One mother made a statement to her local school district by filming herself walking inside of her daughter's high school undetected.
In the wake of last week's deadly shooting in Parkland, Florida, Stacey Alderete, whose daughter goes to South San High School in San Antonio, Texas, said she wondered what more could have been done to protect the children.
“You see those kids broken," Alderete told ABC News. "I don’t want to see that happen in our district or anywhere else.”
While dropping her daughter off at school on Tuesday and going to bring paperwork to the school’s office, Alderete decided to dress up like a student, even wearing a backpack, and test the school's security, capturing her journey on video.
There are no officers or security visible in the video. A few students are seen in the hallway midway through her filming.
“We have AMAZING officers but unfortunately not enough and are VERY SHORT HANDED,” Alderete wrote on Facebook, along with the video. “There are no longer officers on the weekend and evening patrol.”
The South San Antonio Independent School District did not respond to multiple requests for comment from ABC News, but told ABC affiliate KSAT that the “safety protocol at our schools requires that all visitors, including parents, first check in at the front desk.”
“Principals are given the discretion to determine which exterior doors must remain locked at all times. Most elementary principals keep all exterior doors locked. Because of the requirement to change classes every hour at the middle and high school, most secondary schools do not lock most exterior doors, but security cameras and police officers constantly monitor exterior doors,” the district said.
According to Alderete, the district is dealing with significant budget concerns and removed officers from various schools.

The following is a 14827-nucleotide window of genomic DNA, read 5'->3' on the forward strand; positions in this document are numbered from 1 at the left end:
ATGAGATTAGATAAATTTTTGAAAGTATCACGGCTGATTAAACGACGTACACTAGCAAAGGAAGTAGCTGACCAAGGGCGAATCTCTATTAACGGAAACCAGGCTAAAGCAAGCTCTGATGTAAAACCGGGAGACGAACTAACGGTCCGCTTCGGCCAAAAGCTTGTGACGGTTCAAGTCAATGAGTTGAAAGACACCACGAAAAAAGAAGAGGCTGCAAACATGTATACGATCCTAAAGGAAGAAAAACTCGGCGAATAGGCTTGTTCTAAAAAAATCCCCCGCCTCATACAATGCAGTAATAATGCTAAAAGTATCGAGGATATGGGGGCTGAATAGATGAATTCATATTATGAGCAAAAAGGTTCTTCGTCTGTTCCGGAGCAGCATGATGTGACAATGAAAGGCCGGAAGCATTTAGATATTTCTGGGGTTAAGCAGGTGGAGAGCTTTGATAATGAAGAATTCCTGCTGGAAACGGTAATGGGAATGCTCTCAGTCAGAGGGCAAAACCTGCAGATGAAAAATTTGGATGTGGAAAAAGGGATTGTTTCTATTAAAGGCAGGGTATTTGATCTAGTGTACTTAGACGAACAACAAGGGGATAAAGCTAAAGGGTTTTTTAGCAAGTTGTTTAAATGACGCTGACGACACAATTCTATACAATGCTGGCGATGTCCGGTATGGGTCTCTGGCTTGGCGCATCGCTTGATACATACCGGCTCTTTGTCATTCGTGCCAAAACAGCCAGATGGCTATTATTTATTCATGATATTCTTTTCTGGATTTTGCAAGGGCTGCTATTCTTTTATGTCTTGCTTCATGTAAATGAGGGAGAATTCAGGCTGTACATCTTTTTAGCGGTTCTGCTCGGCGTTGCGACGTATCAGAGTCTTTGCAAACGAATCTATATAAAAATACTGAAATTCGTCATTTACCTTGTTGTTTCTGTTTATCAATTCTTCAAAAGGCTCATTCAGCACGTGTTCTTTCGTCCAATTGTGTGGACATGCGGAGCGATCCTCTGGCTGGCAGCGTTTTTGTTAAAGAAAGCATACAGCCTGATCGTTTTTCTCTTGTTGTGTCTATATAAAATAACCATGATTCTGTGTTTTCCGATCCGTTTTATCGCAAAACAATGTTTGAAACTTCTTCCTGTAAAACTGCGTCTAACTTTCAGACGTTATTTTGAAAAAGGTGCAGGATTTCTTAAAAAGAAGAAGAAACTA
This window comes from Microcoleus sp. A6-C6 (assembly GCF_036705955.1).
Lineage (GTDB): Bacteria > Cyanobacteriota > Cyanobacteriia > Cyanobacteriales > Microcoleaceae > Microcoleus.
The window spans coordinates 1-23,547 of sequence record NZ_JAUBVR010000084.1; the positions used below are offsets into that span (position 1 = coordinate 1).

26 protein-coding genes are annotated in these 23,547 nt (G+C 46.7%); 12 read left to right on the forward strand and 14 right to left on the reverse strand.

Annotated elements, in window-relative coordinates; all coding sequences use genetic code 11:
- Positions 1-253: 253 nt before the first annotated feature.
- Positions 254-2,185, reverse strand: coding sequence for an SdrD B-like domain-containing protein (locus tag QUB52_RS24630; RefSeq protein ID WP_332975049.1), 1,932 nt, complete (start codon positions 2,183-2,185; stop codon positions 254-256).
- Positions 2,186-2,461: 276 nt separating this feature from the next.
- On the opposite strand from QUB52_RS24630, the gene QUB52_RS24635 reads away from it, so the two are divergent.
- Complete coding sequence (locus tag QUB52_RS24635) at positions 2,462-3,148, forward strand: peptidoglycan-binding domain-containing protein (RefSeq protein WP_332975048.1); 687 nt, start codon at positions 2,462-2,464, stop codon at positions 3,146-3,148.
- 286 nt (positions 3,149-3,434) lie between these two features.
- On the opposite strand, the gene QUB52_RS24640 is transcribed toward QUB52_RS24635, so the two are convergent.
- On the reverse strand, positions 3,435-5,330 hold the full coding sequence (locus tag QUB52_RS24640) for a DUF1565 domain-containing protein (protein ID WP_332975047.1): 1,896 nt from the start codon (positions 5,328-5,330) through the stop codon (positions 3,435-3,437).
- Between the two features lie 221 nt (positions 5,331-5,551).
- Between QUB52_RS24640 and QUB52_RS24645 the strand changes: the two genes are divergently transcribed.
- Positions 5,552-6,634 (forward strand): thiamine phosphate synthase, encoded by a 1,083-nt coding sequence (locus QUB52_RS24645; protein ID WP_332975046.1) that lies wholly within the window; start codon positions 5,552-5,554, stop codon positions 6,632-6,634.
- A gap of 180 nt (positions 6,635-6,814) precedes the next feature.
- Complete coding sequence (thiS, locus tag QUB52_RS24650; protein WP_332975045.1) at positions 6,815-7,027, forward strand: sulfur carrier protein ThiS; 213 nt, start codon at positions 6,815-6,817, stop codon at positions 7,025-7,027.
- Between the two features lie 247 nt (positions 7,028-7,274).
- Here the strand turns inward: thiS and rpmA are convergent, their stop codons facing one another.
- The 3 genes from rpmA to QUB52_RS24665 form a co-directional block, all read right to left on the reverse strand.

Up until November 2016, Alderete was a board member for the district and at one time every elementary school and junior high school had at least one officer stationed at each school, but that is no longer the case, according to Alderete.
Alderete claimed to KSAT that the school district wants to scale back on security as part of upcoming budget cuts. The district disputed that characterization.
“Seven million dollars in potential budget reductions were discussed at the last meeting and these reductions impact many departments and areas in the school district. The police department was only one of many areas discussed. These proposed reductions are simply at the discussion level at this time. Final decisions will be made when the budget is adopted in August,” a district spokesperson told KSAT.
According to the district, there are four officers assigned to the high school, two at each middle school, and two for the nine elementary schools, KSAT reported.
Alderete told ABC News that the response to her video has been mixed. Some people have praised it, while others have criticized her for showing people how easy it is to get in the school.
But Alderete said she does not regret posting the video.
“I want our children and kids to be safe and I want our staff to be safe,” Alderete said. “We can’t control what happens in Washington but as parents we have authority and can control what happens here.”